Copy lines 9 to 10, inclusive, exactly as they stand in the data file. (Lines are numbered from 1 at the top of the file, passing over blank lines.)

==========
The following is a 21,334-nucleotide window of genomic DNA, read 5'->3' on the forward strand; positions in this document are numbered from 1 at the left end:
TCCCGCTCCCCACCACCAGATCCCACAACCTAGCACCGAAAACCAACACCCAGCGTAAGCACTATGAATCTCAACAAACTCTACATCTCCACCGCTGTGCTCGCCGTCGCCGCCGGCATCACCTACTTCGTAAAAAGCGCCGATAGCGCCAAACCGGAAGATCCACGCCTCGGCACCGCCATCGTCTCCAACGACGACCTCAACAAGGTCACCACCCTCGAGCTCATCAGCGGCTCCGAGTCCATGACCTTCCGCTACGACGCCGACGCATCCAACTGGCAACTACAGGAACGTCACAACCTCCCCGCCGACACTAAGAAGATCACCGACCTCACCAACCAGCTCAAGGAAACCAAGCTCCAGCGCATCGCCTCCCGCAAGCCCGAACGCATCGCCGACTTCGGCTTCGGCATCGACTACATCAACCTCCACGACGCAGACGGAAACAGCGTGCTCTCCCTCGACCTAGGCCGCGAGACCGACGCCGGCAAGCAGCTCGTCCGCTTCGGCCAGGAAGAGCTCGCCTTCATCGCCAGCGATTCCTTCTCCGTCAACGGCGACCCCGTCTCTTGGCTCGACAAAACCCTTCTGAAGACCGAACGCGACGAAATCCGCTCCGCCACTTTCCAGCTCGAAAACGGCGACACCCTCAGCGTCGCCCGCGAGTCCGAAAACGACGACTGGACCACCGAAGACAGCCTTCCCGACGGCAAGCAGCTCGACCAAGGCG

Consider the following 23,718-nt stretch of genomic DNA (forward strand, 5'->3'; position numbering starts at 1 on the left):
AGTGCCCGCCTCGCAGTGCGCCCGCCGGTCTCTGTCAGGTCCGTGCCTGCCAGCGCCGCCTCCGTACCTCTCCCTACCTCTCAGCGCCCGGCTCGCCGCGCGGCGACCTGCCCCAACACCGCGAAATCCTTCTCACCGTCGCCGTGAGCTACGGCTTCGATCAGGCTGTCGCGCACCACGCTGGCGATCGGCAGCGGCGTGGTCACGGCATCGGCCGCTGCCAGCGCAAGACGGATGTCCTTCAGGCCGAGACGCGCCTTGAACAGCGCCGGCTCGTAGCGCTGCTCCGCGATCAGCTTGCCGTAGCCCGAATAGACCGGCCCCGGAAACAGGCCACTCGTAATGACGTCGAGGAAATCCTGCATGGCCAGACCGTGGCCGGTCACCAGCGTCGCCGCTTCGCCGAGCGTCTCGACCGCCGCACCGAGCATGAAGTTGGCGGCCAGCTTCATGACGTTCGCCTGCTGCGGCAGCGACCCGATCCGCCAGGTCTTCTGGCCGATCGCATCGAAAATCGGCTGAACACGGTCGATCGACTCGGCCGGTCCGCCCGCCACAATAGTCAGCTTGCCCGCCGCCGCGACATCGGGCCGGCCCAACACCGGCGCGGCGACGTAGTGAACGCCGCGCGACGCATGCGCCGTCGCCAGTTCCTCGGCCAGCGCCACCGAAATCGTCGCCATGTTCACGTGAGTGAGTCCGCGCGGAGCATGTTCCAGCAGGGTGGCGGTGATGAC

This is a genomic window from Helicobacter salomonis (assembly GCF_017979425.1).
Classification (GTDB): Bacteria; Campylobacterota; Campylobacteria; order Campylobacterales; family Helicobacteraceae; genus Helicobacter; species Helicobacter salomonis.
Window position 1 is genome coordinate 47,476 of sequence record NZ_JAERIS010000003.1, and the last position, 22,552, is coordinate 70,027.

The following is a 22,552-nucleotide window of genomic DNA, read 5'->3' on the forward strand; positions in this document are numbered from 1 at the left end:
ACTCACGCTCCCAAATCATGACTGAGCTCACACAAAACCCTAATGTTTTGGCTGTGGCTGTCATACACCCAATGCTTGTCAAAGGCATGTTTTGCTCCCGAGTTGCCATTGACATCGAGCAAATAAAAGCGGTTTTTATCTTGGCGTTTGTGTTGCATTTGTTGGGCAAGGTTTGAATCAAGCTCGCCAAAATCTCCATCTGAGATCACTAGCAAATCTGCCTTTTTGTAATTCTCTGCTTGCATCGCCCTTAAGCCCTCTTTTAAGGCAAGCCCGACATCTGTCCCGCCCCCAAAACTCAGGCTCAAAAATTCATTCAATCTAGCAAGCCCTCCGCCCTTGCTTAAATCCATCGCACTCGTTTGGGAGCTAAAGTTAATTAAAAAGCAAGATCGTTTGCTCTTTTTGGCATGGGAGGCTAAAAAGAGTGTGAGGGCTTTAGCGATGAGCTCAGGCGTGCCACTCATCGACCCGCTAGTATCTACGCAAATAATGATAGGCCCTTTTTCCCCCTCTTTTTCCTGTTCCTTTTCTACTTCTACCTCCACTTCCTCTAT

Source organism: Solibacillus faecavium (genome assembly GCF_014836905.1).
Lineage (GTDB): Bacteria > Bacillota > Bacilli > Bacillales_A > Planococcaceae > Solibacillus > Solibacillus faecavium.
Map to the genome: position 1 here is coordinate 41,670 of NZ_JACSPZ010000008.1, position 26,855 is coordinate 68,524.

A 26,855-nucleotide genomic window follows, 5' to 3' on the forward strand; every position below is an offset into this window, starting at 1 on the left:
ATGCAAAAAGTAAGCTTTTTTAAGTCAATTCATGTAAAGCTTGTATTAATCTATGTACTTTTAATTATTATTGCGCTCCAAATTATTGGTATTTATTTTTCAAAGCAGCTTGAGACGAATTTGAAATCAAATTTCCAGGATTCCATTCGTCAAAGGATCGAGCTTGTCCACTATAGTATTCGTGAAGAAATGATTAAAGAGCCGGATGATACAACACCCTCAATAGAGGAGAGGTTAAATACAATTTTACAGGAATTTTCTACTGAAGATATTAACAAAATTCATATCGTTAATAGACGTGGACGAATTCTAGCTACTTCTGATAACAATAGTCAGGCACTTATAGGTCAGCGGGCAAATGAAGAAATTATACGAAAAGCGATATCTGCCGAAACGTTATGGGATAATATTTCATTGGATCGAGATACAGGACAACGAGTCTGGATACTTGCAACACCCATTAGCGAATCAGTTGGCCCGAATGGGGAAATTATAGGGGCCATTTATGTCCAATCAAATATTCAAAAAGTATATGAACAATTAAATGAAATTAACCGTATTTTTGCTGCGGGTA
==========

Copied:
ACTCACGCTCCCAAATCATGACTGAGCTCACACAAAACCCTAATGTTTTGGCTGTGGCTGTCATACACCCAATGCTTGTCAAAGGCATGTTTTGCTCCCGAGTTGCCATTGACATCGAGCAAATAAAAGCGGTTTTTATCTTGGCGTTTGTGTTGCATTTGTTGGGCAAGGTTTGAATCAAGCTCGCCAAAATCTCCATCTGAGATCACTAGCAAATCTGCCTTTTTGTAATTCTCTGCTTGCATCGCCCTTAAGCCCTCTTTTAAGGCAAGCCCGACATCTGTCCCGCCCCCAAAACTCAGGCTCAAAAATTCATTCAATCTAGCAAGCCCTCCGCCCTTGCTTAAATCCATCGCACTCGTTTGGGAGCTAAAGTTAATTAAAAAGCAAGATCGTTTGCTCTTTTTGGCATGGGAGGCTAAAAAGAGTGTGAGGGCTTTAGCGATGAGCTCAGGCGTGCCACTCATCGACCCGCTAGTATCTACGCAAATAATGATAGGCCCTTTTTCCCCCTCTTTTTCCTGTTCCTTTTCTACTTCTACCTCCACTTCCTCTAT

Source organism: Solibacillus faecavium (genome assembly GCF_014836905.1).